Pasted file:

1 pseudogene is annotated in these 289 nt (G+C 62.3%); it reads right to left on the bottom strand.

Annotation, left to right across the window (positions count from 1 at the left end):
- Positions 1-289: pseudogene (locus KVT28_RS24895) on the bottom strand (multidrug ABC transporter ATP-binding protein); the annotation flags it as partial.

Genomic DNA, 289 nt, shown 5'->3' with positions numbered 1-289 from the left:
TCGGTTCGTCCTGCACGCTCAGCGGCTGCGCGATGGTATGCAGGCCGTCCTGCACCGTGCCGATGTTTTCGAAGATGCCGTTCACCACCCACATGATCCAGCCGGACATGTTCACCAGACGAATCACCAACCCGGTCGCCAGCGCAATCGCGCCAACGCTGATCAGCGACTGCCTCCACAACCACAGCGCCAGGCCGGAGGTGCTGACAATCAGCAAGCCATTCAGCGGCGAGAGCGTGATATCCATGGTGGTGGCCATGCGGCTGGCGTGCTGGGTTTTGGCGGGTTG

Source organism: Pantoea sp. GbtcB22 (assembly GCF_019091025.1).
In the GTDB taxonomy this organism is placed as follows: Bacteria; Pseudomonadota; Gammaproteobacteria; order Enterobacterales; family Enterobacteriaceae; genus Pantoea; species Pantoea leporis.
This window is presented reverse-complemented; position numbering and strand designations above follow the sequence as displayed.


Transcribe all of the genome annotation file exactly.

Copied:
1 pseudogene is annotated in these 289 nt (G+C 62.3%); it reads right to left on the bottom strand.

Annotation, left to right across the window (positions count from 1 at the left end):
- Positions 1-289: pseudogene (locus KVT28_RS24895) on the bottom strand (multidrug ABC transporter ATP-binding protein); the annotation flags it as partial.

Genomic DNA, 289 nt, shown 5'->3' with positions numbered 1-289 from the left:
TCGGTTCGTCCTGCACGCTCAGCGGCTGCGCGATGGTATGCAGGCCGTCCTGCACCGTGCCGATGTTTTCGAAGATGCCGTTCACCACCCACATGATCCAGCCGGACATGTTCACCAGACGAATCACCAACCCGGTCGCCAGCGCAATCGCGCCAACGCTGATCAGCGACTGCCTCCACAACCACAGCGCCAGGCCGGAGGTGCTGACAATCAGCAAGCCATTCAGCGGCGAGAGCGTGATATCCATGGTGGTGGCCATGCGGCTGGCGTGCTGGGTTTTGGCGGGTTG

Source organism: Pantoea sp. GbtcB22 (assembly GCF_019091025.1).
In the GTDB taxonomy this organism is placed as follows: Bacteria; Pseudomonadota; Gammaproteobacteria; order Enterobacterales; family Enterobacteriaceae; genus Pantoea; species Pantoea leporis.
This window is presented reverse-complemented; position numbering and strand designations above follow the sequence as displayed.